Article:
Small farmers also like raw milk because it allows them to take their product direct to market, maximize their profit and bypass the distribution and bottling industries.

On the other side of the debate are the distributors, bottlers, the Center for Disease Control: “... raw milk and products made from it (including soft cheese, ice cream, and yogurt) can pose severe health risks, including death.” For the record, two deaths have been attributed to raw milk from 1998 to 2011.

The major argument from the CDC is: Raw milk may carry dangerous pathogens either shed from the animal or introduced during processing and handling. The bottlers and distributors support this, and they represent the 97 percent of milk consumed in the country that is pasteurized.

Despite the fervor on both sides, some facts should be considered universal axioms of the milk world:

  • Pasteurization works: It kills bacteria, denatures some proteins and can extend shelf life.

  • Pasteurization degrades milk by heating and processing. Many proteins and bacteria present in raw milk may be healthful and beneficial to the consumer.

  • The Federal Pasteurized Milk Ordinance sets testing standards for “raw milk for pasteurization” and for “pasteurized milk.” These standards are reasonable and have created a reliably healthy milk market.

With these “truths” in mind, reconsider New Hampshire, a state without raw milk illness in recent history. New Hampshire allows the sale of raw milk and raw milk products anywhere. It sends state employees to farms to inspect facilities, collect samples of all their products for sale and their containers.

Raw milk samples must meet the same stringent standards as pasteurized milk per the Federal Pasteurized Milk Ordinance. This regulation is reasonable, inexpensive and effective. It relies on existing systems and federal standards. It treats raw milk like milk.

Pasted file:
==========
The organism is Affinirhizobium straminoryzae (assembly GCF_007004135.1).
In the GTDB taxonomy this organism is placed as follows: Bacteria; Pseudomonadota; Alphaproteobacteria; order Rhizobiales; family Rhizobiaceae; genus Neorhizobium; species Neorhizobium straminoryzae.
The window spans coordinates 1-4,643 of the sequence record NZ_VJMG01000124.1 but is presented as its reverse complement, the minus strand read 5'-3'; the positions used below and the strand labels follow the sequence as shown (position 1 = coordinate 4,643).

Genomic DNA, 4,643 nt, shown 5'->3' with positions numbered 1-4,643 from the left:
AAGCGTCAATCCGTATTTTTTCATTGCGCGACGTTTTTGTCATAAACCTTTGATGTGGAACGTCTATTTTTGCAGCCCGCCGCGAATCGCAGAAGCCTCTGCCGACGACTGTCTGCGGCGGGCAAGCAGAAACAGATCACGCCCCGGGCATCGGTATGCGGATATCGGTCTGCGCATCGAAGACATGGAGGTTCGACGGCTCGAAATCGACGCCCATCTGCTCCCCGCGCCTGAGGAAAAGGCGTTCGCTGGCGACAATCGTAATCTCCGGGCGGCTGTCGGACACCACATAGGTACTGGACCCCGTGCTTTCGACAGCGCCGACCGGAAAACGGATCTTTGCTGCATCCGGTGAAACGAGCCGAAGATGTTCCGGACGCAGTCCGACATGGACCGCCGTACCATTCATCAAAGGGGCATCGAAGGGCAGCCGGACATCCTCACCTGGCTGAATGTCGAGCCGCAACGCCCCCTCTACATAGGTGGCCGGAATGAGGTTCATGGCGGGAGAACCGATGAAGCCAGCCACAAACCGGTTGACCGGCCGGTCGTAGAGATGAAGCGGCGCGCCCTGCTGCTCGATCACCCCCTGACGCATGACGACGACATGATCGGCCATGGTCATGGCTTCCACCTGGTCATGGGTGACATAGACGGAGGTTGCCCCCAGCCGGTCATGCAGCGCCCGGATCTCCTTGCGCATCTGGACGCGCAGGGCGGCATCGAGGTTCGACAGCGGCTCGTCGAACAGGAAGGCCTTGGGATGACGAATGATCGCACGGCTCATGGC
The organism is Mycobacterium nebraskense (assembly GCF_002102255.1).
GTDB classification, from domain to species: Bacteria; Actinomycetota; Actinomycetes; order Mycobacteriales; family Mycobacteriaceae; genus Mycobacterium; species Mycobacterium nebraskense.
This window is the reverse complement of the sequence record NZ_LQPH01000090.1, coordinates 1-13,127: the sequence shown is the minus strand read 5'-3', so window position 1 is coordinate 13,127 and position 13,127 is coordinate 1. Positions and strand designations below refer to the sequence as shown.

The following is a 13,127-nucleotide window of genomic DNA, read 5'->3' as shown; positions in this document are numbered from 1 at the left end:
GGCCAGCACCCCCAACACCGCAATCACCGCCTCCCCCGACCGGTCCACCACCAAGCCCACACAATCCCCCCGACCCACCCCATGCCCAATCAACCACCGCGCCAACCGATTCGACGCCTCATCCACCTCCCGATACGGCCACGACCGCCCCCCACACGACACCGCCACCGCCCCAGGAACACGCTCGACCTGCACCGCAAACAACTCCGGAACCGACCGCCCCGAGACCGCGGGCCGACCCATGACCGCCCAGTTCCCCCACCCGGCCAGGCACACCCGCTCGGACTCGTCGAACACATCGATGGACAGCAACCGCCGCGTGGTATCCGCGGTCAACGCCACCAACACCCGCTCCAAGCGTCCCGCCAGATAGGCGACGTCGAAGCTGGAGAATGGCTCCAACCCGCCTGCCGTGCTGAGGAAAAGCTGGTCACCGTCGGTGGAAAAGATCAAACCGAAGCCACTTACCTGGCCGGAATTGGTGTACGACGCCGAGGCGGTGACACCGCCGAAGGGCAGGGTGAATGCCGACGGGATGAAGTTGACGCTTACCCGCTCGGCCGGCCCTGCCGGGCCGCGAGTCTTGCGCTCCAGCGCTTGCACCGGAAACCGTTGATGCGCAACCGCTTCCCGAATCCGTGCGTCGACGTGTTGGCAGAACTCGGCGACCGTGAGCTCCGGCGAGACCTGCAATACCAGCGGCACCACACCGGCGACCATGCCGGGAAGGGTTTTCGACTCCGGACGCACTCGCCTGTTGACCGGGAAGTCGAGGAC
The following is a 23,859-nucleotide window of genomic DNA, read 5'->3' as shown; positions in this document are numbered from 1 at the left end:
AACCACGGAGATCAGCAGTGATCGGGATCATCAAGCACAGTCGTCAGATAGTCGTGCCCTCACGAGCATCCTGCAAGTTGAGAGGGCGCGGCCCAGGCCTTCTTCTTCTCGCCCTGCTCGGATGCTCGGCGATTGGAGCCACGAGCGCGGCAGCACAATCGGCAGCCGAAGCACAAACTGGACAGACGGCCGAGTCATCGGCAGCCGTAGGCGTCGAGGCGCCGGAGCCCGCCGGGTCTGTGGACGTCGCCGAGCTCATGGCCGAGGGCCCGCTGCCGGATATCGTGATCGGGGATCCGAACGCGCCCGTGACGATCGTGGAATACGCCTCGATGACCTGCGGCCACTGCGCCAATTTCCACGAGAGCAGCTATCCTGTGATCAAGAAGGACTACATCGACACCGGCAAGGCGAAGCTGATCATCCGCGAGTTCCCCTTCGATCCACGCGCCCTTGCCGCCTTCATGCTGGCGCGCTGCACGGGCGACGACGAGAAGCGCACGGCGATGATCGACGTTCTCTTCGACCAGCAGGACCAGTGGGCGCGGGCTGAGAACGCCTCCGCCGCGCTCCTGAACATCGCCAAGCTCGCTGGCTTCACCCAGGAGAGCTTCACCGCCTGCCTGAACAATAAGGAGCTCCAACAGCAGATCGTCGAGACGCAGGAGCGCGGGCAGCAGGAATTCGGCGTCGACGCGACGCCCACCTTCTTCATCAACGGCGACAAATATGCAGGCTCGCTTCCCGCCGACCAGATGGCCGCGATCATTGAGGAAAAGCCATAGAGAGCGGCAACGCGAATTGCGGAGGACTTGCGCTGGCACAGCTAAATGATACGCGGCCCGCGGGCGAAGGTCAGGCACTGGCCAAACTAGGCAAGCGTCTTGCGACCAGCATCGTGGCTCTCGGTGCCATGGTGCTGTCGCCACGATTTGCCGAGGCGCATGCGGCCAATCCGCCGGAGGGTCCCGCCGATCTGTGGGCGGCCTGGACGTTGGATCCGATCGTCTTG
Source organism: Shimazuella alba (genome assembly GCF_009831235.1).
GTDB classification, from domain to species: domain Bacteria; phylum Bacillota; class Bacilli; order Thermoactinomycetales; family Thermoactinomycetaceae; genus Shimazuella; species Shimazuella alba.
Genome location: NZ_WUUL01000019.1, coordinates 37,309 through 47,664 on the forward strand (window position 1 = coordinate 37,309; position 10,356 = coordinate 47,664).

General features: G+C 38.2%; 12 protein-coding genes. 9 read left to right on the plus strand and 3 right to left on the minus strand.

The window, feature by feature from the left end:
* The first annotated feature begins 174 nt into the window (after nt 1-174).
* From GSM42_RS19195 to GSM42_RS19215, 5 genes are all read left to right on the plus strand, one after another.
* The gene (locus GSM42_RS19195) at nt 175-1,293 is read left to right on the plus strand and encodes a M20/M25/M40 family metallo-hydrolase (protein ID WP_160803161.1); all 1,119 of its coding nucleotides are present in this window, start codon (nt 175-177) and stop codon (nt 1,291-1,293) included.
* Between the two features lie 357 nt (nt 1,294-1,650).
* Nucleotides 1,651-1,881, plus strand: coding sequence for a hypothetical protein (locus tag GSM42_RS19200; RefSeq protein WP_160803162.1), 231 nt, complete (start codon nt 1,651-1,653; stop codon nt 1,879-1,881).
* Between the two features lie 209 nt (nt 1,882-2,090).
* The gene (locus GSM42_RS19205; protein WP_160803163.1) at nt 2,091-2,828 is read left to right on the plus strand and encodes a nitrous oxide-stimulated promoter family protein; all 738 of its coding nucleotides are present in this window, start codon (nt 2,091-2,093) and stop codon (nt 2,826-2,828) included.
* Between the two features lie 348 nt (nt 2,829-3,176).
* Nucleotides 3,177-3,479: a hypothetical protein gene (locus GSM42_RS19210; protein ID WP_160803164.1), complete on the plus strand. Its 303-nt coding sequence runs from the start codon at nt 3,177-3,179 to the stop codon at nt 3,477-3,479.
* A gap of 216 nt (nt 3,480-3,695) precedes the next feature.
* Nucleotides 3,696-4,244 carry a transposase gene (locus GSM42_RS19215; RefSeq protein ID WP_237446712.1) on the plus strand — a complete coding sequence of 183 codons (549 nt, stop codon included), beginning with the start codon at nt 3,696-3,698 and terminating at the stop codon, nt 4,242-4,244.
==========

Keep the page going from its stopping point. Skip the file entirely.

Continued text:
Do Floridian public health officials think only allowing raw milk to be sold for pet food is keeping the general public safe? Or are people who believe in the health benefits putting their families at risk consuming “pet food” milk without testing, inspection or accountability?

Does Vermont’s fear-inducing raw milk label sound sensible? “This product has not been pasteurized and therefore may contain harmful bacteria that can cause illness particularly in children, the elderly and persons with weakened immune systems, and in pregnant women can cause illness, miscarriage, or fetal death or death of a newborn.”

Using the same systems and science to ensure food safety for other dairy products, raw milk can be held to the same standards and made safely for human consumption.

However, until the states align or the federal ban is lifted and the Federal Pasteurized Milk Ordinance expanded, consumers and farmers must do their homework. Consumers should ask about testing, visit farms and be aware of the laws.

Farmers must also know the law and voluntarily test if not required. (It can help address many health issues.) Finally, advocates on both sides of the debate should seek compromise through sound science and give people the freedom of choice to make up their own minds about a food as old as history.  end mark

Nick Zigelbaum is the former lab director at an FDA-certified milk testing laboratory in central Vermont. He now owns and operates a 100 percent grass-fed and Animal Welfare Approved beef, lamb and pastured pork farm.

References omitted but are available upon request. Click here to email an editor.